Rafa Nadal won’t let Ferrer spoil French Open final

UNCLE Toni was in tears – and he is a tough old boot, is Uncle Toni.

Spain's Rafael Nadal. Picture: Getty

The way his nephew Rafael had fought and attacked for four hours and 37 minutes to beat Novak Djokovic in the French Open semi-final had seemed like an impossible dream when they took their first painful, delicate steps on the comeback trail back in February. Toni, who has coached his nephew for the past 23 years, was overwhelmed by the moment.

But Rafael Nadal is back in the final, his eighth at Roland Garros, and today he will face David Ferrer as he attempts to become the only man in history to win eight trophies at the same grand slam.

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His record on the Parisian clay is amazing, 58 wins and only one loss. And if he wins today, he will have won more matches in Paris than any other player. Even that one loss does not really count. When Robin Soderling sent him packing in the fourth round back in 2009, Nadal’s knees had seized up and his mind was elsewhere dealing with emotional fallout from his parents’ separation. He did not play again for two and a half months.

This past fortnight, Nadal has slowly found his game and the look of delight on his face after the quarter-final, a straight sets thrashing of Stan Wawrinka, was telling. At last he was moving and playing with freedom, everything had clicked into place, he was ready to win. Djokovic discovered to his cost just what that meant on Friday and now Ferrer must find a way to cope with it.

“It’s true that I’m coming back,” Nadal said. “I reached the final of a grand slam. I mean, that’s something I would have never dreamt of a few months ago, so I’m delighted. If I play my forehand well, being left-handed, I mean, that’s a problem to all the other players. If I manage to be aggressive, to be in the court, it can be a problem. It’s been a problem for many players, so I hope it’s going to be a problem for David, as well.”

The two Spaniards have met 23 times since 2004, with Ferrer winning only four of those matches. The last one was at the Australian Open in 2011 but, on that occasion, Nadal pulled a hamstring in the first couple of games and was playing on one leg through the straight-sets loss. Ferrer has beaten Nadal on clay but that was in their first meeting back in 2004 when Nadal was only 18, ranked 57 in the world and did not have a tournament title to his name. A decade later, he has 56 titles – six of them won this year – and is universally regarded as the greatest clay court player the game has ever seen and one of best players in history on any surface.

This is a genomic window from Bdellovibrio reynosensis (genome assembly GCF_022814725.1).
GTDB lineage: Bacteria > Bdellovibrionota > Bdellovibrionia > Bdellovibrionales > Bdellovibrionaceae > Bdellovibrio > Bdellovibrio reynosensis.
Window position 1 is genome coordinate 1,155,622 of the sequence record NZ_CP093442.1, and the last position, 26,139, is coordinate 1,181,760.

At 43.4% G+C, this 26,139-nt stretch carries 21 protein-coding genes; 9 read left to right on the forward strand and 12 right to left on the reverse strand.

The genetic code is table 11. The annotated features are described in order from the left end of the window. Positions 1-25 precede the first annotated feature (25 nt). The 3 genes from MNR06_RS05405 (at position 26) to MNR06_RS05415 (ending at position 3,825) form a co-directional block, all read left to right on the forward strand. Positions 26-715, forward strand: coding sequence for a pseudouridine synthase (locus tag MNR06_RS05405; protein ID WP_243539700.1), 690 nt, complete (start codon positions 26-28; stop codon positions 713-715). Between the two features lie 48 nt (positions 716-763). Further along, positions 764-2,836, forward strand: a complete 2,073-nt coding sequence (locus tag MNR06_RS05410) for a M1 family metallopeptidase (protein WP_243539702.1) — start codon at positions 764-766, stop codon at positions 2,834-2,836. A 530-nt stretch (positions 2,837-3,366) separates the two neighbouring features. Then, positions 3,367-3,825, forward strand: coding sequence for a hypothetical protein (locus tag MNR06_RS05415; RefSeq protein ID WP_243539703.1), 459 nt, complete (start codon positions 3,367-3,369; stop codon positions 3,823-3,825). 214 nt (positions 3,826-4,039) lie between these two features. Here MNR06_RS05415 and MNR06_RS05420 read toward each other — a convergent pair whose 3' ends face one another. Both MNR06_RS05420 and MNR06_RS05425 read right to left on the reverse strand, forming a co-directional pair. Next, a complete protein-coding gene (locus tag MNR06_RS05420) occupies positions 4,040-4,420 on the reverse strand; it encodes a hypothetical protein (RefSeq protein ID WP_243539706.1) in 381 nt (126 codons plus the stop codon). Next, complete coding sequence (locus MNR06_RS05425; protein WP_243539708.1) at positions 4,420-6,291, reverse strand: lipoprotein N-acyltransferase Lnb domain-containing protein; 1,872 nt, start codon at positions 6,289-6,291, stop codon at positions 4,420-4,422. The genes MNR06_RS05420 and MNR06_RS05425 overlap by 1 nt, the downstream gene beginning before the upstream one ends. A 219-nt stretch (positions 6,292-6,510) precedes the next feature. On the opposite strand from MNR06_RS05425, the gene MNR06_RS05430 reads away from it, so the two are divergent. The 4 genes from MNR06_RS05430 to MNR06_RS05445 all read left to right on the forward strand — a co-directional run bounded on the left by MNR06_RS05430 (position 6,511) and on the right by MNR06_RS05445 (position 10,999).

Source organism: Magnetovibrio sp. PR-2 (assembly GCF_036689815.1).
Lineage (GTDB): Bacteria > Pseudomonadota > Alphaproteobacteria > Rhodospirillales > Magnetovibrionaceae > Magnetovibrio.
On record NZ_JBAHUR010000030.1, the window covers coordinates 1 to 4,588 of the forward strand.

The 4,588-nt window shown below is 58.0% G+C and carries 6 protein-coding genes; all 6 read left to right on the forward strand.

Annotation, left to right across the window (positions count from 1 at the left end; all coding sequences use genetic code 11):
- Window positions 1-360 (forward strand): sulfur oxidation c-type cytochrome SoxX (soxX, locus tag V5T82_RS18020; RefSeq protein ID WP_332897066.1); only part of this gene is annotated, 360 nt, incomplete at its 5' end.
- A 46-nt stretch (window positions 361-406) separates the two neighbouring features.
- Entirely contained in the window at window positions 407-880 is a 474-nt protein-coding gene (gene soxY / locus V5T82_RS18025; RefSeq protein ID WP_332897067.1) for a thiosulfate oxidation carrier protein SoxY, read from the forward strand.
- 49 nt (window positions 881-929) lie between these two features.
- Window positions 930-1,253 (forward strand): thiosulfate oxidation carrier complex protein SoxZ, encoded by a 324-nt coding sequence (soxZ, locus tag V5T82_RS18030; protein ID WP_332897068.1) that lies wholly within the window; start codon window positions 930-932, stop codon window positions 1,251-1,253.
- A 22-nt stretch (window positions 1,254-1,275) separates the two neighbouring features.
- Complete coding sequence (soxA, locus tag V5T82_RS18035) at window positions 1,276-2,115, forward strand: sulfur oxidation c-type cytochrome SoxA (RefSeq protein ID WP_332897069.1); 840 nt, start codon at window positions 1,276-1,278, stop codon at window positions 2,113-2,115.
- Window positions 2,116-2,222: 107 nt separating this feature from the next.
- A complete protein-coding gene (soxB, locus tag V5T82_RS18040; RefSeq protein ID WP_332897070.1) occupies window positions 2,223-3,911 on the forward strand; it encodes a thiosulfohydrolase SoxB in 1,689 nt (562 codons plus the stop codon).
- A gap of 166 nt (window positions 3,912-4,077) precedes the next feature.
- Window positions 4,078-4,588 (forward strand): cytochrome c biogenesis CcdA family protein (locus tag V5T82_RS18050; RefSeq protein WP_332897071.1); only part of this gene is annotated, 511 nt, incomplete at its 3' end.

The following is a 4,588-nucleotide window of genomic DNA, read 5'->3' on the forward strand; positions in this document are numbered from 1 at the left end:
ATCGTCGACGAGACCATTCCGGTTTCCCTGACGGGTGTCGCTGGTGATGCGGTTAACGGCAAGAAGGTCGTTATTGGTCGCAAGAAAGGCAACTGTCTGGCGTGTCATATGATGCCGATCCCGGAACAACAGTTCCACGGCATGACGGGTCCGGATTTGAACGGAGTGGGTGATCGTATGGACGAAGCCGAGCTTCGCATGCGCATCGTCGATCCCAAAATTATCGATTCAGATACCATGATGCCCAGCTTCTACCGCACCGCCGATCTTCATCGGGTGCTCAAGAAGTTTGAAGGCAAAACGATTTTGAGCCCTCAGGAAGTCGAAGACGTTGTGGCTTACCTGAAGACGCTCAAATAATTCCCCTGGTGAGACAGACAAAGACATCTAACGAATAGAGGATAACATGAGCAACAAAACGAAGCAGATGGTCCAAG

They have played three times already this year – Nadal has won them all – and it was the 6-0, 6-2 hiding he gave Ferrer in the Acapulco final just four weeks into his comeback that convinced Nadal he might be able to get back to something like his best. Even Ferrer thinks that today’s final will be proof that Nadal is back to his old, unbeatable self.

“This year in Rome I did a very good game,” Ferrer said optimistically, recalling their quarter-final there. “I played very aggressive all the match, and finally I lost with him because he was better. Of course Rafael is the favourite to win Roland Garros.”

Ferrer has been standing in the shadow of the world’s top four for the past three years. A counter-puncher and a retriever, he is phenomenally fit but at only 5ft 9ins and only 11st 6lbs, he has no huge shot with which to hurt the opposition. No matter, he never gives in and that has earned him the respect of his peers. Alas, in this era, with Nadal, Federer, Djokovic and Murray so dominant, it does mean that one appearance in a major final may be the highlight of his career.

“It’s like Andy [Murray] in the US Open,” Nadal explained. “He deserved to be the winner of a grand slam because he was in that position to be the winner a lot of times. So if somebody deserve to win a grand slam [it] was Andy. Somebody deserve to be in the final of a grand slam is David. His level of tennis is higher every year.”

The key phrase there was “deserve to be in the final”, not “to win the final”. Nadal has done more than he ever dreamed was possible this year. From February, when he was unable to practise and advised by doctors to take breaks between events to rest his knee, he has gone on to notch up the best record of the season (played 44, won 42). By tonight, that record may read played 45, won 43. And that really will bring a tear to Uncle Toni’s eye.